When I worked for a wild bird feeding store, as snow melted people would ask, “When do I stop feeding birds?”
Some of the concern is that birds will rely on bird feeders and not seek out “natural foods.” That’s not really a concern, I mean, your peanut butter suet and black oil sunflower seeds may be awesome, but they really can compare to an early spring insect hatch. It’s like comparing EasyCheese to a well aged cheddar…both tasty, but really, no comparison.
The other concern is the influx of blackbirds or grackles showing up at the feeders. That is an understandable, but surmountable problem.
It’s a fun time at the feeders, you don’t know what could show up. You still have the birds that spend the winter in the US like Dark-eyed Juncos and Purple Finches but you never know what will pop up next. Sparrows will be moving through soon and scattering some white millet on the ground can yield a surprise Harris’s Sparrow or Lincoln’s Sparrow.
But you can get fun spring migrants like the Rose-breasted Grosbeak showing up. It could be argued that spring feeding is somewhat important, as winter birds have plowed through available berries and nuts and natural foods could be more scarce, but there’s still quite a bit out there for the birds to forage on. If there is anything that the birds are at risk for, it’s a dirty bird feeder. As rain shifts to snow and yards become muddy, keeping the feeders filled, much less clean is a task few people relish, but it is so important to avian health. A salmonella outbreak from moldy seed can decimate a migratory flock. If you aren’t going to clean the feeders, you may as well not even fill them, it really is the safest thing for birds.
So what can you do if you have a whole bunch of Common Grackles coming in to your feeders? They have a tendency to go through several pounds of seed quickly…but you can offer safflower to keep them at bay.
Safflower is an all white seed that is not as tasty to birds as sunflower, but works well to the delight of chickadees, mourning doves, titmice, grosbeaks, cardinals and many finches. It’s usually best to offer it by itself, if you mix it with other seeds, they grackles will push it out in favor of the foods they enjoy.
So keep the feeders full and as long as you enjoy watching the birds, keep the feeders filled.
Why have the birds stopped coming to feeder? There is suet cake, sunflower seed, thistle seed, mealworms and egg shells. The birds are in the area but do not come to feed. I usually have titmice, chickadees, cardinals purple finch mourning doves and others. This is the first year it has happened. My neighbor still has them feeding. I have seen a hawk in the area on occasion.The only bird I see feeding is a mockingbird that comes to a feeder with nutlike feed as well as going to a beautybush.
This is something I’ve written about to 10000 Birds before. It’s something that happens. Sometimes it’s seasonal movement, or construction or some change that birds can see, but you can’t:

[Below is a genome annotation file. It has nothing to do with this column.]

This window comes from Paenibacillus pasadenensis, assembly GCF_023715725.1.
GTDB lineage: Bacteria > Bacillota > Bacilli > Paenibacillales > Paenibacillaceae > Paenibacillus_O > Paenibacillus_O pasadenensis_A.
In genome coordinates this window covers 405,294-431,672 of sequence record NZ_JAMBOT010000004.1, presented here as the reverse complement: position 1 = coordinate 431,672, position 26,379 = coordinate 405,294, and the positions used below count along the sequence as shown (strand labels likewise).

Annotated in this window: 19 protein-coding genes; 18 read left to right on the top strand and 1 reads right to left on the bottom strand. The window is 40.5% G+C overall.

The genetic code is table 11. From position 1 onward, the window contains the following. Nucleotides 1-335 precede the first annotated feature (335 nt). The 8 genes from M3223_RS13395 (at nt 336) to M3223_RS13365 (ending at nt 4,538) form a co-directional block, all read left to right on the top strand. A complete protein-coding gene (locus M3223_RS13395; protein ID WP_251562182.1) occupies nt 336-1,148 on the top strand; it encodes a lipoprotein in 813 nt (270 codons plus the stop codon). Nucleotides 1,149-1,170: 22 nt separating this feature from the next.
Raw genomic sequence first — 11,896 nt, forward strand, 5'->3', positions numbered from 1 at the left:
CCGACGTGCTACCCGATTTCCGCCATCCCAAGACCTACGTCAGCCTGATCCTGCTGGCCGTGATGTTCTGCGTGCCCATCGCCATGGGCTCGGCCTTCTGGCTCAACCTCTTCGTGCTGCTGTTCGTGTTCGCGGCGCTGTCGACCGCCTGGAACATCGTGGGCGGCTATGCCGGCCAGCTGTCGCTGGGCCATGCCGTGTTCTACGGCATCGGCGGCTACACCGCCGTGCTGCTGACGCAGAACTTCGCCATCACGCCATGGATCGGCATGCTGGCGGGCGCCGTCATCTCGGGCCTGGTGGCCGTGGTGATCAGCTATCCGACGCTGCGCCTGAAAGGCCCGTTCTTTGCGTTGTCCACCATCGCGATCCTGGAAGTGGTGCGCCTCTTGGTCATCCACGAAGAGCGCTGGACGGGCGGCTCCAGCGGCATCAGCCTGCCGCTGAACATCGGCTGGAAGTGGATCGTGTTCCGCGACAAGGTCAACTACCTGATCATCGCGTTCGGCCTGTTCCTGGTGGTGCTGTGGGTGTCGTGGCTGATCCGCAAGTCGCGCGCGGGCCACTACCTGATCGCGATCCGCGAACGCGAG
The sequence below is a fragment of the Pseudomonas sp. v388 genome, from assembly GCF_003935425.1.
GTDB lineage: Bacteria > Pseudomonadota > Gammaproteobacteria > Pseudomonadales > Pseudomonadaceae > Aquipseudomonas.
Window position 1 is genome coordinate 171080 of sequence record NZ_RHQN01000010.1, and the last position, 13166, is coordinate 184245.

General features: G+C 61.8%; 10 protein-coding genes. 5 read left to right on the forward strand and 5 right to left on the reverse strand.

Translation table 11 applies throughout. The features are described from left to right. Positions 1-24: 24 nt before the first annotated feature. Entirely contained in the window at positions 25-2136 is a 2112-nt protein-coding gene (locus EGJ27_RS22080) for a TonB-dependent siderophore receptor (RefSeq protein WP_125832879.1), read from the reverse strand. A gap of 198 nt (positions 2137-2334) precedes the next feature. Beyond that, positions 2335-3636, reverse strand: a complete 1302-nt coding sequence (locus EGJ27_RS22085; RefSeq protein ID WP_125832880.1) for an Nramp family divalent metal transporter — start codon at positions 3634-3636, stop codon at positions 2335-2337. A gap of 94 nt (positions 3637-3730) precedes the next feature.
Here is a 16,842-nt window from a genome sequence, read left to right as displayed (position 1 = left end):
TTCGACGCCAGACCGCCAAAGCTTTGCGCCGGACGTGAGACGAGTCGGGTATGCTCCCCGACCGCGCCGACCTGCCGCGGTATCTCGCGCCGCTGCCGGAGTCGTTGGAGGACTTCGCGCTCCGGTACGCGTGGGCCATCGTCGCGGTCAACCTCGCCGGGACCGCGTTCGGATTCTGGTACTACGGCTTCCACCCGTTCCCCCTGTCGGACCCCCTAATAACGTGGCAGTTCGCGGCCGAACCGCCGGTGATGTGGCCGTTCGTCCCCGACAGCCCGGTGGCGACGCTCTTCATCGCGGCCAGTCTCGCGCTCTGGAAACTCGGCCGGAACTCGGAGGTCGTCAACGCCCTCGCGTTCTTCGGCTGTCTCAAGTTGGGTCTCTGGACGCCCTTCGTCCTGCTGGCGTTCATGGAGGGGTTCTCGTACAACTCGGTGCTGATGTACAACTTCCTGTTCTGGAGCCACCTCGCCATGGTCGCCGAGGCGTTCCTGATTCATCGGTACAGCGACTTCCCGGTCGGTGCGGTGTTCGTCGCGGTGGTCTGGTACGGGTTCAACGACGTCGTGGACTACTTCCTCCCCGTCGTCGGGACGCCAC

Could the Mockingbird have driven the other birds away? The Mockingbird couple in my neighborhood are jerks.
It is time for people who care for the survival of our wild birds (USA) to institute practices that encourage survival.
All creatures are endowed with only the GENETICS enabling survival of what past recent history has instilled. But these traits take time and perhaps mutuations and only then can survivors pass on their chance to live.
Whether this post gets posted, I wish to comment on the use of bird feeders. The hawk is a recent introduction to much of the country… Not that these predators (on top of the food chain) havent been part of avian history, BUT they were ABSENT FROM THE SCENE for decades, perhaps 50 or more years due to a sort of birth control caused by insecticides which rendered their eggs incapable of hatching. During those years wildlife prospered, but at the cost of genetic stagnation with the added cost of loss of fear of HUMANS encouraging them to the backyard.
Todays hawks have returned over the past 10, 15 years due to human intervention placing them in cities around the USA, they would have anyway but at a far slower pace but perhaps granting the defenseless creatures more time to adapt. The utilization of the bird feeder is a disaster for the defenseless. These birds have not time to adapt to the hawk, falcon or owl. They are incapable of survival easy prey at the feeder and consumed in numbers that in the northeast will render them as a lost species. This pertains to USA wintering birds, migrations will continue.
Thanks everyone for your replies. I cleaned the feeders and replaced with new seed. I watched as a titmouse attempted to land on the feeder and out swooped the Mockingbird. I have removed the feeder with the nut like feed that the Mockingbird was enjoying. I have seen the mocking bird perch on top of some tall Rhodedendrons and swoop in when a bird comes near now that I am taking more notice. Hopefully as spring arrives and removing its feeder the Mockingbird will move on. “Hopefully”
Alot of times when a Mocking bird swoops in like that, its because they may have a nest nearby. I have fallen victim to one who built a nest in my Hibiscus tree, evertime I would get close she would swoop in and try to attack. Just an observation.